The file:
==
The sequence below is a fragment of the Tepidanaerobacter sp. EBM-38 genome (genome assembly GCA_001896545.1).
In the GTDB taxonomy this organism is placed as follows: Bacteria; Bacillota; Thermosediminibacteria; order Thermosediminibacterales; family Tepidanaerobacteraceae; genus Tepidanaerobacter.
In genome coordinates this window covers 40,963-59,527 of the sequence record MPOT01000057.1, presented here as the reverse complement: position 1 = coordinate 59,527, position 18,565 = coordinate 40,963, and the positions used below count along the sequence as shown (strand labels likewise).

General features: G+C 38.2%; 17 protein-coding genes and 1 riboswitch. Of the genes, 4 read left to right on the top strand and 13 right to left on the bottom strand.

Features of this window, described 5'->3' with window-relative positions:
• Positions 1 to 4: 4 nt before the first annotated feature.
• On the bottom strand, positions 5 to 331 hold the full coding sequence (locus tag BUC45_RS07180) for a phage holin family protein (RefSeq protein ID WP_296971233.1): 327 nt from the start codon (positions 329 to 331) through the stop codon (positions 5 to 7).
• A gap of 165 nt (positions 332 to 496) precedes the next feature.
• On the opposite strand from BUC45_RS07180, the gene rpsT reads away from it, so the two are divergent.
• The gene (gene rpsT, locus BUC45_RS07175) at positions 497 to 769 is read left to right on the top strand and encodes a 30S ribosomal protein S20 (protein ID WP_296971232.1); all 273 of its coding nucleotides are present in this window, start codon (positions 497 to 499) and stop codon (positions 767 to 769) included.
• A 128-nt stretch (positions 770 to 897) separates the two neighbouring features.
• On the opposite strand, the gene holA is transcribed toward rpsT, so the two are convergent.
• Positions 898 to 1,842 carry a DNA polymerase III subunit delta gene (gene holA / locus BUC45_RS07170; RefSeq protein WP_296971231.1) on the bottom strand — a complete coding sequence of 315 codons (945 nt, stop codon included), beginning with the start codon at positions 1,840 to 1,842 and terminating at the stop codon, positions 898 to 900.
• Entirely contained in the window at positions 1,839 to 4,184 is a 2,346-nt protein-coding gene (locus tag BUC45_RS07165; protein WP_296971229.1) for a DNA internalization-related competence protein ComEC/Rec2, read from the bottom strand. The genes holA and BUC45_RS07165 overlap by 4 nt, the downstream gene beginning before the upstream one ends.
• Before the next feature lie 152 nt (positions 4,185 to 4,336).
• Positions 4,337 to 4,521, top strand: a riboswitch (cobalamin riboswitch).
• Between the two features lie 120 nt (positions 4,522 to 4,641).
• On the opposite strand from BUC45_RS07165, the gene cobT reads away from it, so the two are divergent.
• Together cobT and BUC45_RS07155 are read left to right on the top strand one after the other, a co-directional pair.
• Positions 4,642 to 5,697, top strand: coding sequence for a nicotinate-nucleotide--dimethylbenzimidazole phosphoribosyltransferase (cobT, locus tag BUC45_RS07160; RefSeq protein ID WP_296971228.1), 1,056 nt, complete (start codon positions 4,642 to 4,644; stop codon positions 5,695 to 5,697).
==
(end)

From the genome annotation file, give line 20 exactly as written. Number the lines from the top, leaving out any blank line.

• Positions 4,642 to 5,697, top strand: coding sequence for a nicotinate-nucleotide--dimethylbenzimidazole phosphoribosyltransferase (cobT, locus tag BUC45_RS07160; RefSeq protein ID WP_296971228.1), 1,056 nt, complete (start codon positions 4,642 to 4,644; stop codon positions 5,695 to 5,697).